The City of Melville is encouraging local individuals and business owners to band together to improve and strengthen the social environment of their neighbourhood.
Project Robin Hood is a community-powered initiative providing $100,000 towards funding successful ideas that make the Melville community a more united, vibrant and safer place.
City of Melville Mayor Russell Aubrey said the council wants to support and deliver projects and events that make the neighbourhood a better place.
“We encourage individuals to start sharing their ideas with family, friends and people in the neighbourhood,” he said.
In 2018, the local community voted in eight projects which were approved for funding including a local market for young entrepreneurs, court resurfacing at the Troy Park netball courts and a free speech pathology project for parents with children under the age of three.
Palmyra Primary School received funding in 2017 and 2018 to build a vegetable garden called the ‘Polly Patch,’ an outdoor classroom deck also used for community events on the weekend and a nature play tree deck.
Palmyra Primary School Principal Hugh McCrackan said the motivation to submit an application for the funding was driven by the community who were proactive in establishing these outdoor areas.
“The community is actually really important because we [as a school] can’t do it all alone,” he said.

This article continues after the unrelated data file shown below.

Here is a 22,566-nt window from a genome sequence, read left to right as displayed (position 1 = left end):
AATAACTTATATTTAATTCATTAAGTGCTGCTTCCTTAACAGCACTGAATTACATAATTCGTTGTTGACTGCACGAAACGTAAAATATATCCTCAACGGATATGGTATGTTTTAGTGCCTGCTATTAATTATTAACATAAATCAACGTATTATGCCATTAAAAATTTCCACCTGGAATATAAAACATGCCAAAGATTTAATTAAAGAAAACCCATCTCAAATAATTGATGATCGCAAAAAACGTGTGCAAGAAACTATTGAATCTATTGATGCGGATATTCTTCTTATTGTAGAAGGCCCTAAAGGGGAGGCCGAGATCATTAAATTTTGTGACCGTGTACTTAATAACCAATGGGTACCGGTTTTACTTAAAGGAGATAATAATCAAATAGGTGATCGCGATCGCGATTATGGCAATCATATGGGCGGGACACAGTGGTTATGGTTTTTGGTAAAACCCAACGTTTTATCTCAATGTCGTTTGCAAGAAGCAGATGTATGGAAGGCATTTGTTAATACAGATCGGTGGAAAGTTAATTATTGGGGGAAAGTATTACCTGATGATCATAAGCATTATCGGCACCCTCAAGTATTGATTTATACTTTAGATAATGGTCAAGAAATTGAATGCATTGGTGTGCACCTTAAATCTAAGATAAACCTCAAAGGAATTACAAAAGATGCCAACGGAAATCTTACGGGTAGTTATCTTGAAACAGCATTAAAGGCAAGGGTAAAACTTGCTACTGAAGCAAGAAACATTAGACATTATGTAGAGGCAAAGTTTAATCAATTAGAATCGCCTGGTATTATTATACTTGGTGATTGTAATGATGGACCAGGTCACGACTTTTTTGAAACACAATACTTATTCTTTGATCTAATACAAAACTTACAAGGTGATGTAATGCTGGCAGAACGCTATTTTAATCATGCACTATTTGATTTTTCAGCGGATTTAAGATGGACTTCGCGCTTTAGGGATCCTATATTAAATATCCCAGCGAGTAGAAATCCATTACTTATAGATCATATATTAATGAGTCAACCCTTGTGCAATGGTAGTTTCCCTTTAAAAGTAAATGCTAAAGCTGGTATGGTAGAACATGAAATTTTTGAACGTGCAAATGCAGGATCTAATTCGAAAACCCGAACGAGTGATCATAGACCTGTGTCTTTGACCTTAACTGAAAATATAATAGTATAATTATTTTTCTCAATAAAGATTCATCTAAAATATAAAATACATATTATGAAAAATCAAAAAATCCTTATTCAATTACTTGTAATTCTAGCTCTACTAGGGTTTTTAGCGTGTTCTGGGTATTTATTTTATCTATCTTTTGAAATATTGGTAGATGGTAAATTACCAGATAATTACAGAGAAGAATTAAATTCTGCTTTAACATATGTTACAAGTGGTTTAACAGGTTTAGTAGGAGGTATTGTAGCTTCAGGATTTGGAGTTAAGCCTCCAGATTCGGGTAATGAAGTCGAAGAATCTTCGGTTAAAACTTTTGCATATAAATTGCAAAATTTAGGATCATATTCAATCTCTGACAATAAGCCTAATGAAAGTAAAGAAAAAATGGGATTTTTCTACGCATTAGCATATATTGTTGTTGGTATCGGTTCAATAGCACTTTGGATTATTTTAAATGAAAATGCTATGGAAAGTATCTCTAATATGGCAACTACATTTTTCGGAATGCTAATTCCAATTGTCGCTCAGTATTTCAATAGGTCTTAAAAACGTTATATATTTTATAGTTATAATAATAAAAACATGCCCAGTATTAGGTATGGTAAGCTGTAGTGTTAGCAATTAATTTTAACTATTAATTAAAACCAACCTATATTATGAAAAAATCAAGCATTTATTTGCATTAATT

“The community and the school wrote the application together because we had a shared vision of what we wanted to do and how we could incorporate the community into our school and the project is a really wonderful way to do it.”
Without the funding, Mr McCrackan said the school would not have had enough money to support their vision.
“Schools never have that excess money that you can do special projects with. We love the Melville Council’s Project Robin Hood because they share it out among the schools and give us access to something we wouldn’t normally come across,” he said.
The Polly Patch surrounds the outdoor classroom deck and includes several vegetable garden beds, olive trees, fruit trees and a pizza oven.
Mr McCrackan said these outdoor areas gave them a place for authentic learning.
“It gives us something extra so that we are just not a school with four walls,” he said.
“It can’t get any better than that.”
Project applications through Project Robin Hood have closed, however, voting opens later this month.